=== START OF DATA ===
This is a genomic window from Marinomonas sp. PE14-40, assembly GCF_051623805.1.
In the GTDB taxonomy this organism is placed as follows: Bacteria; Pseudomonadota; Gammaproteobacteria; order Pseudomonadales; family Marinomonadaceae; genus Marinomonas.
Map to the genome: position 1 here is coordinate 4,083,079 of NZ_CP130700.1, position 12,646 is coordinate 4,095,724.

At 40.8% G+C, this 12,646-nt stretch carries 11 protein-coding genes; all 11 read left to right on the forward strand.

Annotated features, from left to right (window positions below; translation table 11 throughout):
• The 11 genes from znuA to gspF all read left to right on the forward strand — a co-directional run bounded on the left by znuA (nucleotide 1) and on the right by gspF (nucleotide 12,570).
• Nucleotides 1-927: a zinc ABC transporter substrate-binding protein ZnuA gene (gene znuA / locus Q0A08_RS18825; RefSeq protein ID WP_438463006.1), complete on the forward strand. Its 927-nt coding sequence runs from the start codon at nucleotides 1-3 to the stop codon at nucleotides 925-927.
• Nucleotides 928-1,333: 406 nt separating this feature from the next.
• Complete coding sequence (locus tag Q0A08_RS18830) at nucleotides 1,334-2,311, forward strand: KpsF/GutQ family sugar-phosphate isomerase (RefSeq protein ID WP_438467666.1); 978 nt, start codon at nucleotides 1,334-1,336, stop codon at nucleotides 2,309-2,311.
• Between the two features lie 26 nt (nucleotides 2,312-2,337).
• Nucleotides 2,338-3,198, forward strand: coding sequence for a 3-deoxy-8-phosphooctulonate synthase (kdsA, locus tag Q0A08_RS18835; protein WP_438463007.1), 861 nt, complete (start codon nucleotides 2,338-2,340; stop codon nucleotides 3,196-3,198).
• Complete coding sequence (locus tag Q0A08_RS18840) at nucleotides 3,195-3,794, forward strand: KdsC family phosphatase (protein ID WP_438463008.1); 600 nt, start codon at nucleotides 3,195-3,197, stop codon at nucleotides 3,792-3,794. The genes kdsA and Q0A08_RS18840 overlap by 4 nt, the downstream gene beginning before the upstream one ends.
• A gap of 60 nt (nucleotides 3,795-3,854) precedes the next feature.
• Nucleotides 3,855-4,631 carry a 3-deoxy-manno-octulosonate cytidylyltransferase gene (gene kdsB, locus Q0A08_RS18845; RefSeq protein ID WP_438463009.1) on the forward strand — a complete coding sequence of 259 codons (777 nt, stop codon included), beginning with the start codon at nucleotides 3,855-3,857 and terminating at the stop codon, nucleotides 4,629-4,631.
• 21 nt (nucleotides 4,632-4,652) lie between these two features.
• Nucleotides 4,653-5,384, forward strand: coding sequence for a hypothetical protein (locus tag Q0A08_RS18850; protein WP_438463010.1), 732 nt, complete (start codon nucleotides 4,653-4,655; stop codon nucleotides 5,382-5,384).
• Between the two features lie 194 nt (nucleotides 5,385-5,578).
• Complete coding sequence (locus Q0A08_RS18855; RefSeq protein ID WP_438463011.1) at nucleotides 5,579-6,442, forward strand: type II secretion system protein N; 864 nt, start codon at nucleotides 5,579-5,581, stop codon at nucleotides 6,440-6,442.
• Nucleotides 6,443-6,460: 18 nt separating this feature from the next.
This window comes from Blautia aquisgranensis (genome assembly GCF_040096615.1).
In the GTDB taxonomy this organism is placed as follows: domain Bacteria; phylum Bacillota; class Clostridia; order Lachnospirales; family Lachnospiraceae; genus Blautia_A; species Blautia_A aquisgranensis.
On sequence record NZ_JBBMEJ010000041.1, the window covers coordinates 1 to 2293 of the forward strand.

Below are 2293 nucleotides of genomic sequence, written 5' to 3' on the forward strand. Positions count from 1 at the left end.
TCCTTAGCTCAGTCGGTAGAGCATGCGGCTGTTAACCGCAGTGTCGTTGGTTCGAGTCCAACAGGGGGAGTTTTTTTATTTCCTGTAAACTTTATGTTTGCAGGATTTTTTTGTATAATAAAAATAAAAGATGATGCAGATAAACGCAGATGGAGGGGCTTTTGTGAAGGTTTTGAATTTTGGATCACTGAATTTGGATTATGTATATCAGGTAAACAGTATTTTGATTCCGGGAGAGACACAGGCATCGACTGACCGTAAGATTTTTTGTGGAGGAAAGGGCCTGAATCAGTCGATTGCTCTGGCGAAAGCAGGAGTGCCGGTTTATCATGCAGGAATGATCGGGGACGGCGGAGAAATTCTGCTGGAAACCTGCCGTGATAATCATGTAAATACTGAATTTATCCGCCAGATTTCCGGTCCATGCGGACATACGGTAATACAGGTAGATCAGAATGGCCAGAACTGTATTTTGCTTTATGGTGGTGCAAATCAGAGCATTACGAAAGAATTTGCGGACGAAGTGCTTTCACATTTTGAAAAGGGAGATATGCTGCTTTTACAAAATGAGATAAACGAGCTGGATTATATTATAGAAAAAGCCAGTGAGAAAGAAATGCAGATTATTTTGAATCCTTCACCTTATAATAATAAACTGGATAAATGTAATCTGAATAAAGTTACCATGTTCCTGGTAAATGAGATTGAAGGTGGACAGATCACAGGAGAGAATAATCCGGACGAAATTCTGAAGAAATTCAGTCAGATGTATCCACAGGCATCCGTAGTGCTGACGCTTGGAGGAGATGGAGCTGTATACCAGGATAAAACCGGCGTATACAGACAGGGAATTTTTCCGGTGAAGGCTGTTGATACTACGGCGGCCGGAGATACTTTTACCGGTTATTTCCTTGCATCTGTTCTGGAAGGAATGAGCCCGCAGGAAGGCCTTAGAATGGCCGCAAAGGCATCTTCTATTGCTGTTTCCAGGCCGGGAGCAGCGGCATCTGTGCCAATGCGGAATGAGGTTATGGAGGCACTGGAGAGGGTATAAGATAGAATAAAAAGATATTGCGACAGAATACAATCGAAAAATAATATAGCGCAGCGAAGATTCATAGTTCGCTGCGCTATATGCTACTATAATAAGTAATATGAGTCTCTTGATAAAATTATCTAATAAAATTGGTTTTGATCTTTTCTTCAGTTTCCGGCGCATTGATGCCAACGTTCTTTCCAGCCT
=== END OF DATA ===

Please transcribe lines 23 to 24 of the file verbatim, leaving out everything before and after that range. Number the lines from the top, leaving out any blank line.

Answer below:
Below are 2293 nucleotides of genomic sequence, written 5' to 3' on the forward strand. Positions count from 1 at the left end.
TCCTTAGCTCAGTCGGTAGAGCATGCGGCTGTTAACCGCAGTGTCGTTGGTTCGAGTCCAACAGGGGGAGTTTTTTTATTTCCTGTAAACTTTATGTTTGCAGGATTTTTTTGTATAATAAAAATAAAAGATGATGCAGATAAACGCAGATGGAGGGGCTTTTGTGAAGGTTTTGAATTTTGGATCACTGAATTTGGATTATGTATATCAGGTAAACAGTATTTTGATTCCGGGAGAGACACAGGCATCGACTGACCGTAAGATTTTTTGTGGAGGAAAGGGCCTGAATCAGTCGATTGCTCTGGCGAAAGCAGGAGTGCCGGTTTATCATGCAGGAATGATCGGGGACGGCGGAGAAATTCTGCTGGAAACCTGCCGTGATAATCATGTAAATACTGAATTTATCCGCCAGATTTCCGGTCCATGCGGACATACGGTAATACAGGTAGATCAGAATGGCCAGAACTGTATTTTGCTTTATGGTGGTGCAAATCAGAGCATTACGAAAGAATTTGCGGACGAAGTGCTTTCACATTTTGAAAAGGGAGATATGCTGCTTTTACAAAATGAGATAAACGAGCTGGATTATATTATAGAAAAAGCCAGTGAGAAAGAAATGCAGATTATTTTGAATCCTTCACCTTATAATAATAAACTGGATAAATGTAATCTGAATAAAGTTACCATGTTCCTGGTAAATGAGATTGAAGGTGGACAGATCACAGGAGAGAATAATCCGGACGAAATTCTGAAGAAATTCAGTCAGATGTATCCACAGGCATCCGTAGTGCTGACGCTTGGAGGAGATGGAGCTGTATACCAGGATAAAACCGGCGTATACAGACAGGGAATTTTTCCGGTGAAGGCTGTTGATACTACGGCGGCCGGAGATACTTTTACCGGTTATTTCCTTGCATCTGTTCTGGAAGGAATGAGCCCGCAGGAAGGCCTTAGAATGGCCGCAAAGGCATCTTCTATTGCTGTTTCCAGGCCGGGAGCAGCGGCATCTGTGCCAATGCGGAATGAGGTTATGGAGGCACTGGAGAGGGTATAAGATAGAATAAAAAGATATTGCGACAGAATACAATCGAAAAATAATATAGCGCAGCGAAGATTCATAGTTCGCTGCGCTATATGCTACTATAATAAGTAATATGAGTCTCTTGATAAAATTATCTAATAAAATTGGTTTTGATCTTTTCTTCAGTTTCCGGCGCATTGATGCCAACGTTCTTTCCAGCCT